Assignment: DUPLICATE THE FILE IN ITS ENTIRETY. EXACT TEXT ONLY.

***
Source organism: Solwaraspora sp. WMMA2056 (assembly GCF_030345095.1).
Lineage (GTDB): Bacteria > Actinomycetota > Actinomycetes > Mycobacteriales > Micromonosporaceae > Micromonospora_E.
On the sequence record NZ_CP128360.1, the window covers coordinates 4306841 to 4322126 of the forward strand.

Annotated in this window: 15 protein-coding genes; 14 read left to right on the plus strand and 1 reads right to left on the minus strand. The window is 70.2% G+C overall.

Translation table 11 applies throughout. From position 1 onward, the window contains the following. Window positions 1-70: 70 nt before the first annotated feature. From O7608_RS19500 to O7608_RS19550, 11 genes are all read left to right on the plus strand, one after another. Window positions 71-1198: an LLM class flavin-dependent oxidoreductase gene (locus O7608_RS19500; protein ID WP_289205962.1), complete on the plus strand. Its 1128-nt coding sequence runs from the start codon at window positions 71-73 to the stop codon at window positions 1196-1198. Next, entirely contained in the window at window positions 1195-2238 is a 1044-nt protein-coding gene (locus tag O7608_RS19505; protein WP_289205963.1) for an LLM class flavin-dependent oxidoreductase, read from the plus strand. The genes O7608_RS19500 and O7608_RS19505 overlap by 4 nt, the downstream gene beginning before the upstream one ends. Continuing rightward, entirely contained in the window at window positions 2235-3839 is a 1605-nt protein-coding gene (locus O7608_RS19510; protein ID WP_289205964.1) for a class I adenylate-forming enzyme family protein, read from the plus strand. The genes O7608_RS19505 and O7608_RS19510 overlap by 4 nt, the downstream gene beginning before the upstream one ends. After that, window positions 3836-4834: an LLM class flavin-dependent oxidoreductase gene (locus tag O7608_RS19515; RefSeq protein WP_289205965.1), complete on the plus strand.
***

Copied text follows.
Source organism: Solwaraspora sp. WMMA2056 (assembly GCF_030345095.1).
Lineage (GTDB): Bacteria > Actinomycetota > Actinomycetes > Mycobacteriales > Micromonosporaceae > Micromonospora_E.
On the sequence record NZ_CP128360.1, the window covers coordinates 4306841 to 4322126 of the forward strand.

Annotated in this window: 15 protein-coding genes; 14 read left to right on the plus strand and 1 reads right to left on the minus strand. The window is 70.2% G+C overall.

Translation table 11 applies throughout. From position 1 onward, the window contains the following. Window positions 1-70: 70 nt before the first annotated feature. From O7608_RS19500 to O7608_RS19550, 11 genes are all read left to right on the plus strand, one after another. Window positions 71-1198: an LLM class flavin-dependent oxidoreductase gene (locus O7608_RS19500; protein ID WP_289205962.1), complete on the plus strand. Its 1128-nt coding sequence runs from the start codon at window positions 71-73 to the stop codon at window positions 1196-1198. Next, entirely contained in the window at window positions 1195-2238 is a 1044-nt protein-coding gene (locus tag O7608_RS19505; protein WP_289205963.1) for an LLM class flavin-dependent oxidoreductase, read from the plus strand. The genes O7608_RS19500 and O7608_RS19505 overlap by 4 nt, the downstream gene beginning before the upstream one ends. Continuing rightward, entirely contained in the window at window positions 2235-3839 is a 1605-nt protein-coding gene (locus O7608_RS19510; protein ID WP_289205964.1) for a class I adenylate-forming enzyme family protein, read from the plus strand. The genes O7608_RS19505 and O7608_RS19510 overlap by 4 nt, the downstream gene beginning before the upstream one ends. After that, window positions 3836-4834: an LLM class flavin-dependent oxidoreductase gene (locus tag O7608_RS19515; RefSeq protein WP_289205965.1), complete on the plus strand.